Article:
- The Washington Times - Wednesday, May 18, 2011

Ambitious politicians everywhere often say one thing but do another, including in Washington, D.C., where the mayor and 13 lawmakers toy as they please with the strings attached to every dollar that makes its way into the coffers.

Some pols can appear to be exceptions, like Jack Evans, the most veteran member of the D.C. Council, who once wanted to become mayor, and Vincent Orange, who still wants to become mayor and just last week regained a seat on the council.

So, as the council readies for its first vote next week on Mayor Vincent C. Gray’s debut spending plan, both Democratic lawmakers can position themselves as the conscience of City Hall, where the stamp pad marked “spending” runneth over with red ink.

In an interview on Tuesday, Mr. Orange said there are ways to raise revenue other than tax and fee increases, and he cited plans to reap money from new and overlooked sources, including four proposed Wal-Marts and a proposed Costco, and qualifying for additional Medicaid funds.

“Throughout my campaign, I pushed for better Medicaid reimbursement and to recoup $300 million in unpaid parking fines by nonresidents,” said Mr. Orange, who was sworn in last week after winning an at-large seat in the April 26 special election. “Council members are starting to discuss whether we should be downsizing [government]. I also plan to take up government waste, fraud and abuse, and I feel good that my colleagues have been receptive to such things.

“As for Costco, I’m 100 percent committed to Costco coming to the District of Columbia because that commitment was one I made when I was on council before. The economy is getting ready to take off, and we have several things in the pipeline: a new tennis center, [Southwest] waterfront projects, farmers markets, Wal-Mart, the convention center hotel. We need to focus on those economic development programs and getting our people employed.

But D.C. bleeding hearts are true-blue liberals, and each lawmaker during this week’s budget talks — as is always the case — discussed plans to raise taxes so they can increase spending on the socioeconomic disadvantaged.

The usual culprits are a liberal’s buffet of higher fees and taxes. Council member Tommy Wells, for example, wants to punish residents who own one or more vehicles by increasing the fee for zoned parking permits from $15 to $35, and raising that cost to $100 if the resident owns a third vehicle. The additional revenue would further subsidize bicyclists and bus riders.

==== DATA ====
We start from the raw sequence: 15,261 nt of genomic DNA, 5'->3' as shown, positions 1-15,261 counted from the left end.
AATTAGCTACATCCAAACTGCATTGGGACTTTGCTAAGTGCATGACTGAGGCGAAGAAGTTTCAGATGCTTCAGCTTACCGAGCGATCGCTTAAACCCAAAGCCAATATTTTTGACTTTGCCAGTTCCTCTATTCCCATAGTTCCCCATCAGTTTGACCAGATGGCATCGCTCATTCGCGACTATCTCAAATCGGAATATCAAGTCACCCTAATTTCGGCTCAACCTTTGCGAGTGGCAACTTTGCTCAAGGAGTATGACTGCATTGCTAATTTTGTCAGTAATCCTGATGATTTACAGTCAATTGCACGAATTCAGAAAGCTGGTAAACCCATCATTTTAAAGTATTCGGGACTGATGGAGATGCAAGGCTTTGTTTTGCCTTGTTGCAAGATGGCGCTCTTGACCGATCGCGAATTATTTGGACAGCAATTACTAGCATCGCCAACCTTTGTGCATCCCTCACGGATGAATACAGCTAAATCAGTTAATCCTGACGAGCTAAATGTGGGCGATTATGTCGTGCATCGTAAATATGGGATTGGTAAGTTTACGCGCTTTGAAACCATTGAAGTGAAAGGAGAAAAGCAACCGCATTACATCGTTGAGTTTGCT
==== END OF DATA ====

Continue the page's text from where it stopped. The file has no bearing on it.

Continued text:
Wait. There’s more.

Council member Jim Graham, who wouldn’t touch a budget knife if his political life depended on it, decried the mayor for trimming spending on homeless services, characterizing the proposed cuts as “inhuman.” That’s a striking comment from a Democrat whose politics consider generational welfare, drug abuse and abortion to be humane.

And Mr. Graham, like the mayor, supports raising income taxes.

Mr. Graham and other “millionaire-tax” bullies seem to forget that the city’s inhospitable ways of the 1960s and ‘70s pushed businesses across the Potomac and residents into the suburbs.

Mr. Evans remains as the most articulate voice on bad tax proposals, saying he and his council colleagues should scrap seven of the mayor’s 13 proposals to increase the costs of living, playing and doing business in the District.

And then there’s Council Chairman Kwame R. Brown, who, like Mr. Orange, said he wants to go after money already owed to the city and wield a budget scalpel.

“I reduced the size of government by $8.4 million by, among other things, trimming general services [spending] and cutting the budget of the University of the District of Columbia by eliminating a subsidy for out-of-state students,” Mr. Brown, who wants to be mayor, told me on Tuesday. “We need to show stakeholders that we’re curbing spending.”

But, hey, talk is cheap.

* Contact Deborah Simmons at dsimmons@washingtontimes.com.

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